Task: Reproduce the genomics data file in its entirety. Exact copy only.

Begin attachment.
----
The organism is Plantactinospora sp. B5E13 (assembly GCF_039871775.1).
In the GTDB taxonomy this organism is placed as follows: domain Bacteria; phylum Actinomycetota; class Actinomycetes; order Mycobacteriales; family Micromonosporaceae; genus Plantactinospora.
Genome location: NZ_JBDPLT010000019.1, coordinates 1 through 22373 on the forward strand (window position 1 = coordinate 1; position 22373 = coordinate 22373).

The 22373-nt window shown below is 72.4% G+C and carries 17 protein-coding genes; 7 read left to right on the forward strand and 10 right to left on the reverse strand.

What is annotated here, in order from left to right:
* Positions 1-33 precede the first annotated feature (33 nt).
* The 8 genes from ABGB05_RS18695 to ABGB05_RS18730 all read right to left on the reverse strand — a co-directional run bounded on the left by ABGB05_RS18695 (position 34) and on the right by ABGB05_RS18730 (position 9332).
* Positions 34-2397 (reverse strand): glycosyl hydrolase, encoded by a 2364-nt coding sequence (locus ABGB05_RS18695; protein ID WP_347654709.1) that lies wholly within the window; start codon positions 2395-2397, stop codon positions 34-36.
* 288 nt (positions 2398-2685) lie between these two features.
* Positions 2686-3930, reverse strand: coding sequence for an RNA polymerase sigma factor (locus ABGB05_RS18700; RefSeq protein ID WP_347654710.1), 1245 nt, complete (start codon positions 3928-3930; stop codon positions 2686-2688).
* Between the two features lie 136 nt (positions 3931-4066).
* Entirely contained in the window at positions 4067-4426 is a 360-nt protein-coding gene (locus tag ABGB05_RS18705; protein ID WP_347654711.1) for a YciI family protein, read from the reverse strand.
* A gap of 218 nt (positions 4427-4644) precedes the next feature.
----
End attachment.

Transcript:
The organism is Plantactinospora sp. B5E13 (assembly GCF_039871775.1).
In the GTDB taxonomy this organism is placed as follows: domain Bacteria; phylum Actinomycetota; class Actinomycetes; order Mycobacteriales; family Micromonosporaceae; genus Plantactinospora.
Genome location: NZ_JBDPLT010000019.1, coordinates 1 through 22373 on the forward strand (window position 1 = coordinate 1; position 22373 = coordinate 22373).

The 22373-nt window shown below is 72.4% G+C and carries 17 protein-coding genes; 7 read left to right on the forward strand and 10 right to left on the reverse strand.

What is annotated here, in order from left to right:
* Positions 1-33 precede the first annotated feature (33 nt).
* The 8 genes from ABGB05_RS18695 to ABGB05_RS18730 all read right to left on the reverse strand — a co-directional run bounded on the left by ABGB05_RS18695 (position 34) and on the right by ABGB05_RS18730 (position 9332).
* Positions 34-2397 (reverse strand): glycosyl hydrolase, encoded by a 2364-nt coding sequence (locus ABGB05_RS18695; protein ID WP_347654709.1) that lies wholly within the window; start codon positions 2395-2397, stop codon positions 34-36.
* 288 nt (positions 2398-2685) lie between these two features.
* Positions 2686-3930, reverse strand: coding sequence for an RNA polymerase sigma factor (locus ABGB05_RS18700; RefSeq protein ID WP_347654710.1), 1245 nt, complete (start codon positions 3928-3930; stop codon positions 2686-2688).
* Between the two features lie 136 nt (positions 3931-4066).
* Entirely contained in the window at positions 4067-4426 is a 360-nt protein-coding gene (locus tag ABGB05_RS18705; protein ID WP_347654711.1) for a YciI family protein, read from the reverse strand.
* A gap of 218 nt (positions 4427-4644) precedes the next feature.